Barkley deserves a first-round draft status
Wednesday’s pro day has come and gone, and with it the bulk of the gauntlet that is NFL draft preparation is now, for the most part, finished.
Sure, interviews and private team meetings remain, but for Matt Barkley and the rest of the USC prospects, the case has been made as to where they deserve to be drafted come April.
Ever since USC’s 2012 season mercifully came to an end, no prospect not named Manti Te’o has been combed over and dissected more than Barkley, whose shoulder injury and relatively shaky senior season have casted doubt as to whether he’s deserving of being the top-ranked quarterback prospect or even a first-round draft pick.
So where does Barkley deserve to go? His career definitely ended on a downward trend, but his 2012 numbers rank among the top 20 in most categories, including passer rating and touchdowns.
But those same numbers were drastically worse across the board in comparison to those from his junior season, particularly in the interception department, where Barkley posted a career-worst 15 picks last season.
Still, for all the flak Barkley received because of last year’s performance, this is the Pac-12’s most productive quarterback, and nearly every other school would love its signal-caller to have a season like Barkley had last year. USC fans might have been too spoiled with his superb junior season to fully appreciate all he did last year.
So where should Barkley go in the draft? Many scouts currently rank West Virginia’s Geno Smith ahead of Barkley, though both are ranked no higher than 15th among all prospects. Smith’s perceived edge over Barkley comes from his mobility and his arm strength. Though he wasn’t a runner in college, Smith’s 40 time of 4.59 is miles ahead of Barkley’s, which floats somewhere near five seconds.
To me, what separates the two is competition. Smith played his first two seasons as a starter in the Big East, which ranked No. 8 in ESPN ’s final 2011 conference power rankings. The Pac-12 finished No. 2 that year. Last season, West Virginia competed in the Big XII, which ranked No. 3 in the final regular season power rankings, one spot behind the Pac-12.
Furthermore, in the last two NFL drafts, the Big East had 21 defensive players chosen. By comparison, the Pac-12 saw 31 of its defensive players taken in the last two years, evidence that Barkley, a four-year starter, faced more top-tier talent across the line of scrimmage during his career than Smith, who started his last three seasons in Morgantown.
To me, Barkley is the clear choice as the top quarterback prospect. The scouts may never come to terms with his relatively short 6-foot-2 ½ or his less-than-stellar arm strength and questionable decision-making at times, but few college players went through more adversity and scrutiny than Barkley did over the course of his career. And, Barkley will undoubtedly wow coaches and executives during the interview process in the coming weeks, which will surely boost his stock even further.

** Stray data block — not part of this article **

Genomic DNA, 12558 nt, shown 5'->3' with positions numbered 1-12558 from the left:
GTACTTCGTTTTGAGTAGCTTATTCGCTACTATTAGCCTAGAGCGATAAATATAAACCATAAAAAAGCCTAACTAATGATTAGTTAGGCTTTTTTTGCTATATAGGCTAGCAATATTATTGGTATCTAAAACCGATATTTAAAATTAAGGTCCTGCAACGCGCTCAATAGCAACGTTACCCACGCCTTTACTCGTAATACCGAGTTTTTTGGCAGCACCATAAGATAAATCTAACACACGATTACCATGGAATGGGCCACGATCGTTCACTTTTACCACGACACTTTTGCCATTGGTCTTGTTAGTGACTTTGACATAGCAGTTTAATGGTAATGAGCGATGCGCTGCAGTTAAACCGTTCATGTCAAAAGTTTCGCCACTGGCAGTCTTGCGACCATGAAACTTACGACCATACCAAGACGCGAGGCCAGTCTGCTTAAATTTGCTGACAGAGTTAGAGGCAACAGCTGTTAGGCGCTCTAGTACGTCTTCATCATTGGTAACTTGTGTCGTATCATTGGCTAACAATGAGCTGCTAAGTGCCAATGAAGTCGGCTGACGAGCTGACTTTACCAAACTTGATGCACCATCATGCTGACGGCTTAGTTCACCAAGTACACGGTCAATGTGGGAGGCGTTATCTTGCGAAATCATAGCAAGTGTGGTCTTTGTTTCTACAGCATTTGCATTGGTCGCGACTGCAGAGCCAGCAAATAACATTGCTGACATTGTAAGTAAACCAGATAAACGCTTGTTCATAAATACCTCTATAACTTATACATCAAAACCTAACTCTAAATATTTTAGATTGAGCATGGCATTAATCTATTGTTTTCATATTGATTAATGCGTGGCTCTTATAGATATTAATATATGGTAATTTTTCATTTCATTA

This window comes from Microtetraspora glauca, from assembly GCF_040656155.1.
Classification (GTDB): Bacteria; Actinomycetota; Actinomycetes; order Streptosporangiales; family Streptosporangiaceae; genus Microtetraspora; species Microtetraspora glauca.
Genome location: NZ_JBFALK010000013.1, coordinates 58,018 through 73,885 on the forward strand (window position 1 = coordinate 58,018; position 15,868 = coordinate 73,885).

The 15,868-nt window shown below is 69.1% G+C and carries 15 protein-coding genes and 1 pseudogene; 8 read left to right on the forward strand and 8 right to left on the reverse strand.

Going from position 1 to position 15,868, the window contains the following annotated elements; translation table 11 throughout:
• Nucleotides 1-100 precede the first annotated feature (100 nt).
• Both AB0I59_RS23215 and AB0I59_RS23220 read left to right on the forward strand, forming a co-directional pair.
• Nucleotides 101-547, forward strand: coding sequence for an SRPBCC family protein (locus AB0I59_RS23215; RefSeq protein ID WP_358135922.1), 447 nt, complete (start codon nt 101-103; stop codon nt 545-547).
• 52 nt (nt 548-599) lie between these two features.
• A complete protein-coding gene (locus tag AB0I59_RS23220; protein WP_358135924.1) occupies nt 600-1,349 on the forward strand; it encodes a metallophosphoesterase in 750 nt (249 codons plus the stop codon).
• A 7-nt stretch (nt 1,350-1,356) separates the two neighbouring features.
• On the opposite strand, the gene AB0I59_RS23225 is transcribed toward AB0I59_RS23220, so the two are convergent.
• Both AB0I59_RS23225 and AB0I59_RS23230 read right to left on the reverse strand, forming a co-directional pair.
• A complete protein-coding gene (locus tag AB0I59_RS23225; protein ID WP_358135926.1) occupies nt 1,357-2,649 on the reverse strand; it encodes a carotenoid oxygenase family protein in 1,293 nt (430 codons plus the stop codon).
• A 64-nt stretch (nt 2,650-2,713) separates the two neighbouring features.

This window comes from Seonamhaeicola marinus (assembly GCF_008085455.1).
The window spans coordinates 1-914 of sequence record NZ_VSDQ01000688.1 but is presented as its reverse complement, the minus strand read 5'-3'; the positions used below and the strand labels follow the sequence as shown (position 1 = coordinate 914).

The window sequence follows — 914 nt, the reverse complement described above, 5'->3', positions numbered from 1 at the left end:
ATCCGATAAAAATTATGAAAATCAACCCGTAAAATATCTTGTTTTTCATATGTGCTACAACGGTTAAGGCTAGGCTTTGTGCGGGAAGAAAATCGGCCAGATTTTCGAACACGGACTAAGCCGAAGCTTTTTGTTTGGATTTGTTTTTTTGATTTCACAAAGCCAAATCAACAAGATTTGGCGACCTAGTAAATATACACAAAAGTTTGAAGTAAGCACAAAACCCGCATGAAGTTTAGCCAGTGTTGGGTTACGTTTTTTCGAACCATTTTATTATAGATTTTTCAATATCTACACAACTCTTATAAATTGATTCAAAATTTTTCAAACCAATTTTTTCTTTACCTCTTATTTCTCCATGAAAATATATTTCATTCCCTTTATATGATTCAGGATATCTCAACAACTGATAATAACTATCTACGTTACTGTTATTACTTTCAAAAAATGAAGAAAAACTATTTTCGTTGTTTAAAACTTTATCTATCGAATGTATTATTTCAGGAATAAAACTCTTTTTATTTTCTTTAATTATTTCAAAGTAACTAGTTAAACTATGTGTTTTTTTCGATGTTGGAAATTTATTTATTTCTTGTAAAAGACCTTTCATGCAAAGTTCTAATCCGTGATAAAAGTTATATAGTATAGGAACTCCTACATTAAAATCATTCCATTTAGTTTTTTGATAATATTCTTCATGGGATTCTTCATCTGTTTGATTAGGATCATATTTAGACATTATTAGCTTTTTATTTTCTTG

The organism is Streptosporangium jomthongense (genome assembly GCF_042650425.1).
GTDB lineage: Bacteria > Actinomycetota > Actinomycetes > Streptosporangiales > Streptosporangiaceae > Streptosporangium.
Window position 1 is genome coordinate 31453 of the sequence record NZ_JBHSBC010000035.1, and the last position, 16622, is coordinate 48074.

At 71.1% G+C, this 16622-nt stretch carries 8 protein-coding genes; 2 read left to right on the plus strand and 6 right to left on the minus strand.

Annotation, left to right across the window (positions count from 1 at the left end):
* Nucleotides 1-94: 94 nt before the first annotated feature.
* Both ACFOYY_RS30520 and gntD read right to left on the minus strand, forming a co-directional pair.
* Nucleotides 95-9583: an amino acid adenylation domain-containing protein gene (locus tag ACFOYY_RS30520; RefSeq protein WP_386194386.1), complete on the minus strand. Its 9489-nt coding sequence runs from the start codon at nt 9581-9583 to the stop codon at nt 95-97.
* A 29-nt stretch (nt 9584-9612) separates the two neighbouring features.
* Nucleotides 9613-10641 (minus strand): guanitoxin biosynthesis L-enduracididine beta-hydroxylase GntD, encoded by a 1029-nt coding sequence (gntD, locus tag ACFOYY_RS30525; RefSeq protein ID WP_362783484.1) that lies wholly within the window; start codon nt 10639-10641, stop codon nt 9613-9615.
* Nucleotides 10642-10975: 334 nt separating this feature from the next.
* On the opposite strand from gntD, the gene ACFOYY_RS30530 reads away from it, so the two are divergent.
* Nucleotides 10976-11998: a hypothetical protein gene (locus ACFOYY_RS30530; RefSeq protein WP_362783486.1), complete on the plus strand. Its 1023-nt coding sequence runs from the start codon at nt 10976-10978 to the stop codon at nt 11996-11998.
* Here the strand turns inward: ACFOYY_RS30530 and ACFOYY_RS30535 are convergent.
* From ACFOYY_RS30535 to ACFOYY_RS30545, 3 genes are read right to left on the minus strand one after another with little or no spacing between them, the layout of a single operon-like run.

Then there is the chaos that is draft day. Teams always get antsy in the minutes leading up to their pick, making their decisions particularly unpredictable. Coaches and general managers are always looking for a franchise quarterback, and it would not surprise me in the least if a team fell in love with the idea of making Barkley the face of the franchise enough to trade up and use a mid-to-high first-round pick on him.
Teams like Minnesota and Cleveland come to mind, franchises whose current starting quarterbacks are on thin ice and haven’t experienced much success of late. But another possibility is a team like the Houston Texans, whose starting quarterback, Matt Schaub, will be 32 when next season begins and was solid but unspectacular last season.
The Texans are a run-oriented team, and many analysts believe the only thing that separated them from the NFL elites is a good quarterback. In the 2012 NFL postseason, many pundits asserted that Schaub’s inability to pose a threat to opposing defenses was the reason the Texans were eliminated in the AFC divisional round.
Barkley might just be the guy they are missing, and with Schaub signed through the next four seasons, the Texans would not have to rush Barkley into a starting role prematurely.
All this is speculation, of course, and when the Chiefs go on the clock with the No. 1 pick on April 25, mayhem could ensue, throwing all this speculation out the window. Wherever Barkley lands, be it Buffalo or Arizona or anywhere else, my guess is that he’ll make whichever coach who takes a chance on him look like a very smart man when all is said and done.
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